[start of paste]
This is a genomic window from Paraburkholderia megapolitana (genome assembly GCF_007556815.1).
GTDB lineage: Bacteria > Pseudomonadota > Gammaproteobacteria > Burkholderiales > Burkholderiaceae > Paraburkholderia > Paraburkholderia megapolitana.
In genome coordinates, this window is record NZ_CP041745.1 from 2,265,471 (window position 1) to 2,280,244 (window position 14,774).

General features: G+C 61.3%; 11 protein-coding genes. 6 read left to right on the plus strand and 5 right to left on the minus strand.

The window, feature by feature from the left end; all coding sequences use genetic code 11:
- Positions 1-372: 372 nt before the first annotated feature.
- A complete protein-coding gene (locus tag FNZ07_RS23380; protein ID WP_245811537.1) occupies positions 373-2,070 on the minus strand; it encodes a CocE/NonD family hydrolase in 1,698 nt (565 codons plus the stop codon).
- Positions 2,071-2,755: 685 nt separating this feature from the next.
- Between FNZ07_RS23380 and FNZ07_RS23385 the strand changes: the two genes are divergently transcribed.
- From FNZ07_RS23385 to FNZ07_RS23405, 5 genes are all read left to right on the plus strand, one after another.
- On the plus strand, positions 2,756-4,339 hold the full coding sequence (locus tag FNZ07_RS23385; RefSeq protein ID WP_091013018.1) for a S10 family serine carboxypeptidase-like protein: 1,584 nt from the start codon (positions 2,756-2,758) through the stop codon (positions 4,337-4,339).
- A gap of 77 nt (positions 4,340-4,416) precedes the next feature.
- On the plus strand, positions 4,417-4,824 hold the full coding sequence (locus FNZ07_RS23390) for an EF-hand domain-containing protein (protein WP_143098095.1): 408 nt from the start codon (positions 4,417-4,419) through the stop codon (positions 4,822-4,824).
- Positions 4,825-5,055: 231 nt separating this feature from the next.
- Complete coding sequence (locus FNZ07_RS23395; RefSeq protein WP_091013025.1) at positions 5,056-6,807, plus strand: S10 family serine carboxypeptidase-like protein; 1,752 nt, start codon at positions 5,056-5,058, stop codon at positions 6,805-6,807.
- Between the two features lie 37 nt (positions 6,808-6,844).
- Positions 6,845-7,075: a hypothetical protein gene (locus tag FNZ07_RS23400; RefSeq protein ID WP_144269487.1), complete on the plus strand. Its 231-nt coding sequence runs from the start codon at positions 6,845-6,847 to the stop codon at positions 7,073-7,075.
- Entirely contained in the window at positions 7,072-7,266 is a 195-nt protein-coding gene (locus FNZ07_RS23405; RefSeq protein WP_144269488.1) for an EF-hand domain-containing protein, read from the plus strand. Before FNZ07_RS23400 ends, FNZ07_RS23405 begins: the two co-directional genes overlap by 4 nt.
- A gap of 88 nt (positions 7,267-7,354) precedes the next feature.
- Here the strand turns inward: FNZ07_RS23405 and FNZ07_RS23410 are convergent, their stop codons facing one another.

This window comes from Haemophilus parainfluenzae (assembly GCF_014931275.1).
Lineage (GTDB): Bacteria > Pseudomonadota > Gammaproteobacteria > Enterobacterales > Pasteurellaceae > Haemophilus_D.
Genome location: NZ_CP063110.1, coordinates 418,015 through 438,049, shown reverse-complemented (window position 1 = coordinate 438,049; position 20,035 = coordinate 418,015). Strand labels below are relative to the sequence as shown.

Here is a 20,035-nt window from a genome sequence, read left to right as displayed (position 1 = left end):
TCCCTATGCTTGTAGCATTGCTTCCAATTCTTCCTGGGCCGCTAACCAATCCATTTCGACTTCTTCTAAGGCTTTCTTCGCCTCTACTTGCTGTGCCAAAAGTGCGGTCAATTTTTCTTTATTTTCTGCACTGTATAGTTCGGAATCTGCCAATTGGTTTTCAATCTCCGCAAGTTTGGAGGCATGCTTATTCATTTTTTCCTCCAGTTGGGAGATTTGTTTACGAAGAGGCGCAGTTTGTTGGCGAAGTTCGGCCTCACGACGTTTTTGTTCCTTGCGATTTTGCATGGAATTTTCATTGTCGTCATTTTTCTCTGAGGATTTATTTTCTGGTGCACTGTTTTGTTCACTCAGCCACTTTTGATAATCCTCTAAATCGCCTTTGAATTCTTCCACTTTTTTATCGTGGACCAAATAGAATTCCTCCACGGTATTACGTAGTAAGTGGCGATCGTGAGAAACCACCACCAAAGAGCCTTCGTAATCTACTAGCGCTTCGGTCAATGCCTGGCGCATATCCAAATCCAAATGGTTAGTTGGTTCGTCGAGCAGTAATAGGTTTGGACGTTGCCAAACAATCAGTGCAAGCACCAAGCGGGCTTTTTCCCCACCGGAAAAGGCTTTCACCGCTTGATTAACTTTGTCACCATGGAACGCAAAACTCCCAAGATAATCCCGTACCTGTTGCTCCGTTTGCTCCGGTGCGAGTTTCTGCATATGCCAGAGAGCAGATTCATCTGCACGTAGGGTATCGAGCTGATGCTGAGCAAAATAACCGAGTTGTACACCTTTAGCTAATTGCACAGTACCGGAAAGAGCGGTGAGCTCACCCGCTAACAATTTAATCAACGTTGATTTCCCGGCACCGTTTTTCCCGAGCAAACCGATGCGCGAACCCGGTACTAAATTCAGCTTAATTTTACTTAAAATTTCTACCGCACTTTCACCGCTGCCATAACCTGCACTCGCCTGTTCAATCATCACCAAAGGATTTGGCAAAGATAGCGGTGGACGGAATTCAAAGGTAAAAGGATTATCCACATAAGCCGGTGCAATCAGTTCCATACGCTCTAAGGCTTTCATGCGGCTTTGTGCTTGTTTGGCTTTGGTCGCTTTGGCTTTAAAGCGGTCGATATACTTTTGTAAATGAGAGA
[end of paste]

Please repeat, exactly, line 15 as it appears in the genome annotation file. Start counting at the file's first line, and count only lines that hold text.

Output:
- Complete coding sequence (locus FNZ07_RS23395; RefSeq protein WP_091013025.1) at positions 5,056-6,807, plus strand: S10 family serine carboxypeptidase-like protein; 1,752 nt, start codon at positions 5,056-5,058, stop codon at positions 6,805-6,807.